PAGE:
FDA urging people to donate blood, it's safe.
YUMA, Ariz. (KYMA, KECY) - An urgent call to action coming from the Food and Drug Administration.
As coronavirus fears intensify, blood donations are always needed to avoid supply depletion.
Four-year-old Adelyn's life depends on the blood transfusions she receives in Phoenix every 3-4 weeks.
However, since the beginning of the coronavirus pandemic, roughly 175 blood drives in Arizona have been canceled.
This has resulted in a loss of nearly 5,200 blood donations for Arizona patients, like Adelyn.
News 11 called Vitalant, Yuma Regional Medical Center’s main blood supplier, to ask, how safe is it to donate blood with the coronavirus still spreading?
Sue Thew from Vitalant said, “It is absolutely safe to donate blood. It is considered an essential function.”
The U.S. Department of Health and Human Services backs that up in a statement saying in part “It is safe to donate blood,” and “part of preparedness includes a robust blood supply.”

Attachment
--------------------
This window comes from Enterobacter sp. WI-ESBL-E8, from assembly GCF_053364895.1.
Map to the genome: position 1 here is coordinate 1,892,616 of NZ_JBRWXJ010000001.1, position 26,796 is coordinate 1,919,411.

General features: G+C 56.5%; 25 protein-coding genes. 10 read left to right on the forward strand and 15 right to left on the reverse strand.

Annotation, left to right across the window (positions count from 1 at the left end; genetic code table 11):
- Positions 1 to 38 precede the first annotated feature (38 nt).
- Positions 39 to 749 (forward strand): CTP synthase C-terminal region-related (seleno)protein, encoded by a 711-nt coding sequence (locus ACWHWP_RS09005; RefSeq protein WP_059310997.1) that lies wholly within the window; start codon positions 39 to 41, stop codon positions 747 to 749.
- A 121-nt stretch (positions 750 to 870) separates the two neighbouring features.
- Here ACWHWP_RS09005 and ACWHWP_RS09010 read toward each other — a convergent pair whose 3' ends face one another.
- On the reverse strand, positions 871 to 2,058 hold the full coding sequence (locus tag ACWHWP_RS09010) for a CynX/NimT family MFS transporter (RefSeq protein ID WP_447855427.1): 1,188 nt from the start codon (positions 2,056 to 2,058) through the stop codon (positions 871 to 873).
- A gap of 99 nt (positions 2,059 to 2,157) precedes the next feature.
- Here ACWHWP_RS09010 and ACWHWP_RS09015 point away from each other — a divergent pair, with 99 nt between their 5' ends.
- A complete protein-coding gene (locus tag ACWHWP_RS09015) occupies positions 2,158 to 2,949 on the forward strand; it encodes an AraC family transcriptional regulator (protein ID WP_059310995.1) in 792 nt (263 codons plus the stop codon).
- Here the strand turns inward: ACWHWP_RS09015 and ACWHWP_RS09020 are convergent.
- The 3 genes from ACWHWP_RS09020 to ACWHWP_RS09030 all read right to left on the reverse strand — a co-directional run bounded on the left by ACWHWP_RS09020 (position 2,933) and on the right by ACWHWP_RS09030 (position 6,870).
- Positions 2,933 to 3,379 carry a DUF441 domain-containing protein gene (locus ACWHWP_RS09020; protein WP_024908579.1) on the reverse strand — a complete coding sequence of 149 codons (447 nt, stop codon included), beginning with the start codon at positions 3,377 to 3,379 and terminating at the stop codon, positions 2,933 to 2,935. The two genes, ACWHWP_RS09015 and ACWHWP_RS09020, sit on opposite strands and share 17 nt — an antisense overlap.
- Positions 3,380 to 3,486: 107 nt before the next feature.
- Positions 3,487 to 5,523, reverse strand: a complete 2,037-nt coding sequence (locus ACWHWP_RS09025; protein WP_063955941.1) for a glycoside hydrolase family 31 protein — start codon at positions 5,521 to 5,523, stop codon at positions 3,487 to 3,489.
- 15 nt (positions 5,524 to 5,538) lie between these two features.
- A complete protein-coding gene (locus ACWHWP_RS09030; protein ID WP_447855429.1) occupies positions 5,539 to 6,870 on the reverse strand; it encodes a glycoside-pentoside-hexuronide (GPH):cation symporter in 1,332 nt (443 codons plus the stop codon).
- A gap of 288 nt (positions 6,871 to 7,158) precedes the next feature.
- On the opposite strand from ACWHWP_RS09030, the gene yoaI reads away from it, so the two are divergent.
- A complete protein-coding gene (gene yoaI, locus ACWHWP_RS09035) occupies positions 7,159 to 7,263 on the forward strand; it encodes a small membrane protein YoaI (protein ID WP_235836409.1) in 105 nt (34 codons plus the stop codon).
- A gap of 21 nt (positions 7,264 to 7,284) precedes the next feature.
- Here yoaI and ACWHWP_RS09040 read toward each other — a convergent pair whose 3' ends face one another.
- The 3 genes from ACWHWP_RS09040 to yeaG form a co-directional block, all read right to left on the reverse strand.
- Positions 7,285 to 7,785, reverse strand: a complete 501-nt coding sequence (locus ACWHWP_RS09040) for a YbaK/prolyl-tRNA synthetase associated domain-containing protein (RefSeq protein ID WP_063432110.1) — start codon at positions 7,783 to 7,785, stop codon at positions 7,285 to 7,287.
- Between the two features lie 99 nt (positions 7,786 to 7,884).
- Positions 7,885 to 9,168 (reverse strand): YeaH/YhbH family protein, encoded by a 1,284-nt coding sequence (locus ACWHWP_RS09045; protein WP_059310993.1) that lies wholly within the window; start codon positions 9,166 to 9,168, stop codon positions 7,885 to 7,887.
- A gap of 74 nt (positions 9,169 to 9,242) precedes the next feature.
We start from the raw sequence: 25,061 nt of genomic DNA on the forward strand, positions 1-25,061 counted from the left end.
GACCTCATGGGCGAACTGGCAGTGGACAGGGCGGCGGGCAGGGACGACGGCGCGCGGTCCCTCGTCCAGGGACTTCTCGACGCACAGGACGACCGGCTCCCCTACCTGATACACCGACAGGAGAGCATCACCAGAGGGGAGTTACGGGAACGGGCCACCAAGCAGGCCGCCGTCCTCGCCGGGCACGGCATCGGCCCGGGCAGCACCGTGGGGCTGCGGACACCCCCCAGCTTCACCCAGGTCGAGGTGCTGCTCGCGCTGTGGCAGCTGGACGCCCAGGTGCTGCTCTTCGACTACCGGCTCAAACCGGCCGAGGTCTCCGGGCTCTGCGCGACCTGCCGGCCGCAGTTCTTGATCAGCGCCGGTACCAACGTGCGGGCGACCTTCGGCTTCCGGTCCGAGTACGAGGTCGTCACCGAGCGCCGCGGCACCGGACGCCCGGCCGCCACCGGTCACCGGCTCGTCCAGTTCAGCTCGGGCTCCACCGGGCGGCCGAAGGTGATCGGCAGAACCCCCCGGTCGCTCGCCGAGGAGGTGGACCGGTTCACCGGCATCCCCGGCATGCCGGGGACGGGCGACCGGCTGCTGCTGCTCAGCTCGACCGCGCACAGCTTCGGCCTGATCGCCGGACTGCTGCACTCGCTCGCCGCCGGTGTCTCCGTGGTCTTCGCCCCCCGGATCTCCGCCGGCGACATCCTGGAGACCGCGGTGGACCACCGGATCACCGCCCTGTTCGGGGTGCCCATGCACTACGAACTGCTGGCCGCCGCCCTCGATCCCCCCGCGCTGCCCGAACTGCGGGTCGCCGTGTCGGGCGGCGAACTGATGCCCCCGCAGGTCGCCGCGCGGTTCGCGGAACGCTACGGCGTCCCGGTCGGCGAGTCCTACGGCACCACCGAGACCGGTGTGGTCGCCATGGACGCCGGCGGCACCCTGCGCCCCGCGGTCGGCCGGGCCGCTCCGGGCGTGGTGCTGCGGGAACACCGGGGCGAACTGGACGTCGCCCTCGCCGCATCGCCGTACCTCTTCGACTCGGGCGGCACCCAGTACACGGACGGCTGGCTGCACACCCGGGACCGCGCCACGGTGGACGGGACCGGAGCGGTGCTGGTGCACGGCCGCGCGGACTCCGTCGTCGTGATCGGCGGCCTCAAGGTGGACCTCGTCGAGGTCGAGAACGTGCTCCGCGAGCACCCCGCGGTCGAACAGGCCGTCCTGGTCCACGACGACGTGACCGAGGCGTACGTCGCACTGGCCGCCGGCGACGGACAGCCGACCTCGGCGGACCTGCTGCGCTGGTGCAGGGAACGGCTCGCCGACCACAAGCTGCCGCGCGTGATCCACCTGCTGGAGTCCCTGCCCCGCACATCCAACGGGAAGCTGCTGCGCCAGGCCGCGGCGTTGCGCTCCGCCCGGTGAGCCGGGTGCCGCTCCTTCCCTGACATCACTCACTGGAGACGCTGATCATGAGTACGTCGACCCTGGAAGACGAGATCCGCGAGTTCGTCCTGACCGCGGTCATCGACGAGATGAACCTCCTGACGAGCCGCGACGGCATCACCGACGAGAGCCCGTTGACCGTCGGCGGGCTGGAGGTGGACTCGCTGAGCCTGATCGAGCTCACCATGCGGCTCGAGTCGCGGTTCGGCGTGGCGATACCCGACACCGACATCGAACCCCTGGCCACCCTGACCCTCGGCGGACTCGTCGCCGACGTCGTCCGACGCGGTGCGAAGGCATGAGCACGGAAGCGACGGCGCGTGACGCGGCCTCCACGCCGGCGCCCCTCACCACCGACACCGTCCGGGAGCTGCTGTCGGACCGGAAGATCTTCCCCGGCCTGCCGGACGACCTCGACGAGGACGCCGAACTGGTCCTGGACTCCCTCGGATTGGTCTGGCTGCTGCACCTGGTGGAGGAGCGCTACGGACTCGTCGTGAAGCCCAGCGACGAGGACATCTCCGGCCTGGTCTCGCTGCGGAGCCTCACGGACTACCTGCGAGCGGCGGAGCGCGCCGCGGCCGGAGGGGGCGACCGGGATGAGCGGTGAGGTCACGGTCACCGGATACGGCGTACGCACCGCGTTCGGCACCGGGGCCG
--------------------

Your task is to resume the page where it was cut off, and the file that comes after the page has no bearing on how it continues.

Blood donation centers are practicing all of the proper procedures to ensure no one is exposed to coronavirus.
Charly McMurdie from the American Red Cross in Yuma said, “Anytime you come in to donate blood, whether you’re at a Red Cross facility or a hospital facility, they go through some major screening tests to make sure that you’re able to donate.”
Thew says Vitalant blood donation centers are disinfecting all of the surfaces between donors.
The company is also practicing social distancing by seating donors a minimum of six feet apart.
"Donors who have traveled to high-risk areas are being deferred from donating blood. Our staff are wearing gloves, and everything used in the donation process is single-use,” Thew said.
Also, if you’re sick you should not donate.
“As much as you would love to, we appreciate the fact that you want to [donate] but wait until you’re well,” said McMurdie.
There you’ll find local donation sites.
El Centro Regional Medical Center has partnered with Lifestream to bring a blood drive to the valley tomorrow from 10 am to 3 pm.
It only takes one hour to save lives.